When we teach children to respond calmly and respectfully to correction, they must draw on self-discipline. Most children don’t like to be corrected and respond negatively in either aggressive (anger) or passive (bad attitude) ways. This is unacceptable and becomes an excellent opportunity to practice self-discipline. One of the facts of life is that people in authority will correct you, and learning to apologize is tough. Even when you feel misunderstood or you think the offenses of others are being overlooked, the wise person looks for something they can learn and an area where they can grow. That requires self-control and helps children learn to control their impulses. A good response to correction is often difficult to learn but work in this area will help children develop skills that will help them forever. See Correction is a Gift

As children get older, you’ll see there are a number of social skills that require self-control. Praise children when you see them think about the needs of others or greet people with thoughtfulness. Children need to learn to listen first, before speaking and learn when and how to interrupt. These take self-discipline, and often practice before they come naturally. Anger control, reporting back after completing a task, and cleaning up after oneself all require self-discipline. See Emotional Kids need this life skill.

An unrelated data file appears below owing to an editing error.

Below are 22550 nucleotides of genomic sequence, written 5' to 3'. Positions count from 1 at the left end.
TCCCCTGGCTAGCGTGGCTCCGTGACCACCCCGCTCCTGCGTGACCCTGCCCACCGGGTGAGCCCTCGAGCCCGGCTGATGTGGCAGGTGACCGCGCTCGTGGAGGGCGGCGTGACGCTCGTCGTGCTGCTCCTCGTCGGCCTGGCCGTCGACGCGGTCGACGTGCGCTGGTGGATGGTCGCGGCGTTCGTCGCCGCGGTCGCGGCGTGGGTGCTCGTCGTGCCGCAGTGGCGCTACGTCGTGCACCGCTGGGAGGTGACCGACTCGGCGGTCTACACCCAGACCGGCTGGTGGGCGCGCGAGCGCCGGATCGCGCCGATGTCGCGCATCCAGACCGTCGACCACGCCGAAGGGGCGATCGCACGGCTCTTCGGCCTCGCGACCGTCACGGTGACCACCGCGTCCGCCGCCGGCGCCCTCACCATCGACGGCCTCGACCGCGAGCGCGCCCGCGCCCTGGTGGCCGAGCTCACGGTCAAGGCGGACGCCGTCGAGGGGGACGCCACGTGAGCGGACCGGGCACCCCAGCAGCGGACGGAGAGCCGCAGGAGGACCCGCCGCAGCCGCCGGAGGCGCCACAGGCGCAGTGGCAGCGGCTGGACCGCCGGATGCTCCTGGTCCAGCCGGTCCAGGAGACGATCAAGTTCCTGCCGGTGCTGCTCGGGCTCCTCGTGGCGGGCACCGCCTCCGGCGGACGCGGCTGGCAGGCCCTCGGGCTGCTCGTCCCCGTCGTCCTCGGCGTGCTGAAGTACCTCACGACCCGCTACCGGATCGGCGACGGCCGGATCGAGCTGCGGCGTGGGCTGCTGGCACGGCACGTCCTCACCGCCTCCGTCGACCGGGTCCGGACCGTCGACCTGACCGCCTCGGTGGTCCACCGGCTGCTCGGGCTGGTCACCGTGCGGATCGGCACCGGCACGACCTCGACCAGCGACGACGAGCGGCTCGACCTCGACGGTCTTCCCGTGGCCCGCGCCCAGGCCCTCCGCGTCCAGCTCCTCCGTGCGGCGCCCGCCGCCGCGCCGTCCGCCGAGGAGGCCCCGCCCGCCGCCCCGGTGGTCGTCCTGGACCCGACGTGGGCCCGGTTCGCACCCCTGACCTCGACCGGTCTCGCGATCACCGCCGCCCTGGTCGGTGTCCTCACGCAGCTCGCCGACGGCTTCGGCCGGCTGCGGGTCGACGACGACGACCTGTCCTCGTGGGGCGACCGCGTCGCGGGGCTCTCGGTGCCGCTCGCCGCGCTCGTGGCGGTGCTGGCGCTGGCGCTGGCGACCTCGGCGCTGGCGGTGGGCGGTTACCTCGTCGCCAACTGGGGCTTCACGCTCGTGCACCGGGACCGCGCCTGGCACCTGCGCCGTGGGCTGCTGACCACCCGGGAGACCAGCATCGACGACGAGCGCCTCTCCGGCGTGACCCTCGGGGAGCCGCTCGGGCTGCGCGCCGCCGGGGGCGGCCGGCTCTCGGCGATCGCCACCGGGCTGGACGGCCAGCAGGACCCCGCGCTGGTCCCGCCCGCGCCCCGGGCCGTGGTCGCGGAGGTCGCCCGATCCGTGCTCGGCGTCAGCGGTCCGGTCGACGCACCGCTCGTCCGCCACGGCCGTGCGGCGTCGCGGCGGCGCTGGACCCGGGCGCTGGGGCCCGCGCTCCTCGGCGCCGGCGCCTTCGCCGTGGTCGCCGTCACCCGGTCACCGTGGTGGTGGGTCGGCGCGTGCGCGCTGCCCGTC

Encourage children to take on activities that build self-discipline.

Activities that develop self-discipline include learning a skill, playing a sport, taking music lessons, taking on a job like caring for a neighbor’s pet, memorizing scripture, cleaning a room, or a host of other activities. Older children should certainly have responsibilities around the house. They can learn to paint a room, create and stick to a budget, or organize the garage. These are all proactive ways that a child can grow in self-discipline and develop a sense of personal satisfaction in the process.

When a child receives a reward like payment for a job accomplished or even a star on a chart or special treat, talk about self-discipline. External rewards give a great opportunity to talk about internal rewards. The real benefit of a job well done is not the money, it’s the self-discipline that’s developing. “You’re pretty determined and responsible.” “I know you would have rather played the game but I like the way you took time to walk the dog. That shows self-discipline.” See Keep Discipline Positive by Affirming approximately right behavior